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Mainstream, VOL L, No 28, June 30, 2012

Red Salute to a Young Communist

Wednesday 4 July 2012, by M K Bhadrakumar

Hailing from a “communist family” in the “red rain land” of Kerala, growing up in an environment where Communist stalwarts would all of a sudden drop by at home— iconic figures such as AKG, E.K. Nayanar, K.R. Gowri, M.N. Govindan Nair, C. Achutha Menon, T.V. Thomas—and as an inquisitive school boy with intellectual pretensions at a highly impression-able age eavesdropping on their animated conversations with my late father, and then in the privacy of the mind co-relating those poig-nant impressions with my own readings from my father’s vast library (and the Indian realities as I saw them around me in the 1950s and early 1960s)—it won’t come easy for me in this lifetime at least to criticise India’s communist leadership.

Somehow the conviction got deeply embedded that if India didn’t have a communist movement, it surely needed one. That conviction got battering many a time over the recent decades as one could see the decline of the movement and kept agonising why it had to be so when the historical need of the party for the country at a defining point of transition in its history was only becoming more than ever as India began bifurcating into a “shining” part with iron in its soul.
A rare moment when that conviction lingering from childhood got reinforced and reinvigorated was in late 2005 when I came across a young Communist by the name of Pransenjit Bose.

Communists neither expect nor accept personal compliments, therefore, I refrained from ever articulating my sense of admiration for him. That admiration steadily grew when I began working under his inspiring leadership of the research unit of the Central Committee of the Communist Party of India-Marxist. Prasenjit combined a brilliant mind to total 24x 7-hr dedication as a committed Communist. His austere life, his integrity, his hard work, his precocious intellect, his child-like intensity and his great sensitivity as a humanist—I’ve seldom come across such optimal combination in a single personality.

THUS, I am stunned to read in the newspapers today that Prasenjit has resigned from his primary membership of the CPM. Let me put it starkly: The party has lost one of its best comrades. Prasenjit belongs to a fast-dwindling tribe of Communists and he is hard to replace. In true Marxist-Leninist jargon, CPM might claim sometime today in a statement that the party will carry on regardless and no individual is indispensable. But I hope the CPM will instead keep a vow of silence and introspect deeply why such a calamity took place.

The painful truth is that the CPM is at a crossroads. It is no more having ideological clarity and it is in the very same boat as the Bharatiya Janata Party—and that’s not a good thing to happen for the country when the Opposition gets disoriented and begins to meander at a crucial juncture in our national life.

This is the third time that I know of that the CPM took a party line to accommodate the exigencies of “bourgeois politics” in West Bengal. The other two were in not sensing the great contradiction in the party’s stance on Singur and Nandigram and the heavy toll it was going to take, and, second, the fatal mistake of delaying the withdrawal of support to the UPA-I over the US-India nuclear deal by close to an year before the horse bolted away from the stable because the local elections in West Bengal were the priority.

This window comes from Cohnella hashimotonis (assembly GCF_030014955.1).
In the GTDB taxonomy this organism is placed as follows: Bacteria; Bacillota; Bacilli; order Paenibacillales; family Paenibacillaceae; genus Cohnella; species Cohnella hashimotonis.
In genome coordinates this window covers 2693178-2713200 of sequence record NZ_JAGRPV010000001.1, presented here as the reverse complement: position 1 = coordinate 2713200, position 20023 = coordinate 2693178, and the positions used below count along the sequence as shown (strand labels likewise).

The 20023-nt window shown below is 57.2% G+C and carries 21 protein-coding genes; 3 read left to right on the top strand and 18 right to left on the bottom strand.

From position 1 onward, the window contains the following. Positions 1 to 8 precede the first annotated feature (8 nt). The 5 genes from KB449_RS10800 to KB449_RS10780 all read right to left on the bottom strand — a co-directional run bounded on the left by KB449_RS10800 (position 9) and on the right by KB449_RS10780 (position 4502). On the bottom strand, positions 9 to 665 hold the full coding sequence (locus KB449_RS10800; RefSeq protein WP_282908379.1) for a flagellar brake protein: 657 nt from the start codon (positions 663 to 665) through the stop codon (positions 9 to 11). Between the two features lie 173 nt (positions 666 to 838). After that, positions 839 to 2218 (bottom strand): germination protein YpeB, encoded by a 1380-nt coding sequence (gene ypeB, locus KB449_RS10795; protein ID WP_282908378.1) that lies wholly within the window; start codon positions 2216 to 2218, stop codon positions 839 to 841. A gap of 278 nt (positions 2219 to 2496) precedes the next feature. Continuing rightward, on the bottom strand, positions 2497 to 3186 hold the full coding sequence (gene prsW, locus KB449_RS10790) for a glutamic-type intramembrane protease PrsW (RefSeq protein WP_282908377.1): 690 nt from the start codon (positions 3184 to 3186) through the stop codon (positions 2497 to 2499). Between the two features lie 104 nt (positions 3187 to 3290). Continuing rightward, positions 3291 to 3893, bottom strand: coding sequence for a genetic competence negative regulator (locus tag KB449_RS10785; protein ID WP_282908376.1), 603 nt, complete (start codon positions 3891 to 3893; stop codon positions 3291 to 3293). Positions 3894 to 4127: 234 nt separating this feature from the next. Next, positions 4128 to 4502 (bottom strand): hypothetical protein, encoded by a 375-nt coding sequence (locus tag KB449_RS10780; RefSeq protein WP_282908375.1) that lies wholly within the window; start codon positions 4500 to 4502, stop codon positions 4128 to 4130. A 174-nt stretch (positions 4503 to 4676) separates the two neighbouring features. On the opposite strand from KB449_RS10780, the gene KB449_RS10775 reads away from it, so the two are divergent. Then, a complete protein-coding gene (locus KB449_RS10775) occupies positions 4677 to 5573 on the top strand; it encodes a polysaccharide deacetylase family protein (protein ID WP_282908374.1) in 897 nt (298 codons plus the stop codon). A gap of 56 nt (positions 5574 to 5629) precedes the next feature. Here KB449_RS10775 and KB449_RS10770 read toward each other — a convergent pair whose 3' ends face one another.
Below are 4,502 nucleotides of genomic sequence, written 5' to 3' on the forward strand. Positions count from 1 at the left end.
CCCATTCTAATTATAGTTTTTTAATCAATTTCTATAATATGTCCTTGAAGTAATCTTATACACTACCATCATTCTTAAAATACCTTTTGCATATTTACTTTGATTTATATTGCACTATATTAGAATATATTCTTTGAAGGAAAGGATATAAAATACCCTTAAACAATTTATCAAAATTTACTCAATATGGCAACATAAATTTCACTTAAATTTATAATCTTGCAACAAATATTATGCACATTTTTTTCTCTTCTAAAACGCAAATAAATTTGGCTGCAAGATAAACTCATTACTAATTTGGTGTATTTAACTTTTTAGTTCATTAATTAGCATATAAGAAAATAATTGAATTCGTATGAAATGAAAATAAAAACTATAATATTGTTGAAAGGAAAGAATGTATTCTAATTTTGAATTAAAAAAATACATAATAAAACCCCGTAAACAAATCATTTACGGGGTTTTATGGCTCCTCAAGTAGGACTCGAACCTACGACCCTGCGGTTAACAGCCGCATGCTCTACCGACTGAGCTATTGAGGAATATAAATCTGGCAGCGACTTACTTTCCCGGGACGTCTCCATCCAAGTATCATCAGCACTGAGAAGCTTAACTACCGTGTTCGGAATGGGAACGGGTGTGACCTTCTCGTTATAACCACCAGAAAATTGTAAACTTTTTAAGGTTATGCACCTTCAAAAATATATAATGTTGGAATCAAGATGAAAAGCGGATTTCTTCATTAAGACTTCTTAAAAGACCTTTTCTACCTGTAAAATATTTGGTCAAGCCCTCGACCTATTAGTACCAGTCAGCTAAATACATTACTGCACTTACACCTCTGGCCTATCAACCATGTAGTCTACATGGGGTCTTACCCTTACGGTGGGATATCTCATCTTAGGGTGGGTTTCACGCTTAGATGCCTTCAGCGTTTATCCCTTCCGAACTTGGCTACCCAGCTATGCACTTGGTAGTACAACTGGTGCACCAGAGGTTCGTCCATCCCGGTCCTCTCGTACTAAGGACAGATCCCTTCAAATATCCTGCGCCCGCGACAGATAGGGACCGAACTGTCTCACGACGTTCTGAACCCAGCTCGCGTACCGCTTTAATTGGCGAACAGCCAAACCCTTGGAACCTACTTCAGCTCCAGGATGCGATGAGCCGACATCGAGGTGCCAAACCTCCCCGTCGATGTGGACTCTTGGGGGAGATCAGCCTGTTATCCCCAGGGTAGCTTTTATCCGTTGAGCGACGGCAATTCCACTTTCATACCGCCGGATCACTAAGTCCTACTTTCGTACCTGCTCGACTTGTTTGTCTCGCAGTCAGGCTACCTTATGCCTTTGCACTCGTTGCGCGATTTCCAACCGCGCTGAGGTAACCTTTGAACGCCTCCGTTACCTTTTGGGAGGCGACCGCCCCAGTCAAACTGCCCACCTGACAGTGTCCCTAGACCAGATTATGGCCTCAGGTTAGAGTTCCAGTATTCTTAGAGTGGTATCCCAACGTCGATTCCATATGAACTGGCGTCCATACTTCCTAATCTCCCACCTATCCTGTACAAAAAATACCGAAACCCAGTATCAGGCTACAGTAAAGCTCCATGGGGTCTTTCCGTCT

As I wrote yesterday, the fateful decision taken by the CPM leadership on Thursday (June 21) to extend support to the candidacy of Pranab Mukherjee cannot be justified except as one of rank opportunism. The CPM is once again—as it happened over the nuclear deal fiasco—going to fall between two stools. For ever will the Congress string the Trinamul and CPM. The Grand Old Party is unbeatable in the art of politicking, and, ironically, Pranab Mukherjee has been one of its ablest tacticians (including, paradoxically, in steering the nuclear deal to safety across the choppy waters of the UPA-I politics during the 2007-2008 period).

Any comeback by the CPM in West Bengal should be on the basis of a rediscovery of the party’s ideological moorings as a movement of the poor people and it should not be predicated on the palace intrigues in Delhi with the Congress leadership.
Above all, the CPM should have shown sensitivity to what appears to have been a robust opposition by the leaders from Kerala to identifying with the Congress even remotely at this juncture—especially when the party unit in Kerala is facing a crisis and at the same time locked in a “deathly” fight with the Congress.

Given the overall scenario, Prasenjit is right: the only principled (and tactical) course available for the CPM was to follow the lead of the CPI and abstain in the presidential election. Lal salaam, Comrade Prasenjit!

(June 23, 2012)

Ambassador M.K. Bhadrakumar was a career diplomat in the Indian Foreign Service. His assignments included the Soviet Union, South Korea, Sri Lanka, Germany, Afghanistan, Pakistan, Uzbekistan, Kuwait and Turkey. Now retired from service, he is close to the Left and is a noted non-party Left intellectual.

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